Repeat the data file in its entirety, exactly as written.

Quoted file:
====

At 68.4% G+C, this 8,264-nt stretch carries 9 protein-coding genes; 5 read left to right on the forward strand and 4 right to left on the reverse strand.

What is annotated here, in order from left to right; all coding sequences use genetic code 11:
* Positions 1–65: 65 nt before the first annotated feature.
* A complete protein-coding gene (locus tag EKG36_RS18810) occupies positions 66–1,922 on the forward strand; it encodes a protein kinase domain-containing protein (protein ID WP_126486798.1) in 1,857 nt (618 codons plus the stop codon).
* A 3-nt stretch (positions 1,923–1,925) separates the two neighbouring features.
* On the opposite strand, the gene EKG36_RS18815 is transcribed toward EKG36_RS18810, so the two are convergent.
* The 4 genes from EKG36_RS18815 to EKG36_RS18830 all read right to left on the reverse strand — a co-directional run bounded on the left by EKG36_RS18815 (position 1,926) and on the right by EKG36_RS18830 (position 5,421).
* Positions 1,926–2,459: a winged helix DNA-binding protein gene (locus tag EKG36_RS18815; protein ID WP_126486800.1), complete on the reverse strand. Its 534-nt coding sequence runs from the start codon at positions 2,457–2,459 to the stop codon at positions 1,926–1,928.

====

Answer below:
At 68.4% G+C, this 8,264-nt stretch carries 9 protein-coding genes; 5 read left to right on the forward strand and 4 right to left on the reverse strand.

What is annotated here, in order from left to right; all coding sequences use genetic code 11:
* Positions 1–65: 65 nt before the first annotated feature.
* A complete protein-coding gene (locus tag EKG36_RS18810) occupies positions 66–1,922 on the forward strand; it encodes a protein kinase domain-containing protein (protein ID WP_126486798.1) in 1,857 nt (618 codons plus the stop codon).
* A 3-nt stretch (positions 1,923–1,925) separates the two neighbouring features.
* On the opposite strand, the gene EKG36_RS18815 is transcribed toward EKG36_RS18810, so the two are convergent.
* The 4 genes from EKG36_RS18815 to EKG36_RS18830 all read right to left on the reverse strand — a co-directional run bounded on the left by EKG36_RS18815 (position 1,926) and on the right by EKG36_RS18830 (position 5,421).
* Positions 1,926–2,459: a winged helix DNA-binding protein gene (locus tag EKG36_RS18815; protein ID WP_126486800.1), complete on the reverse strand. Its 534-nt coding sequence runs from the start codon at positions 2,457–2,459 to the stop codon at positions 1,926–1,928.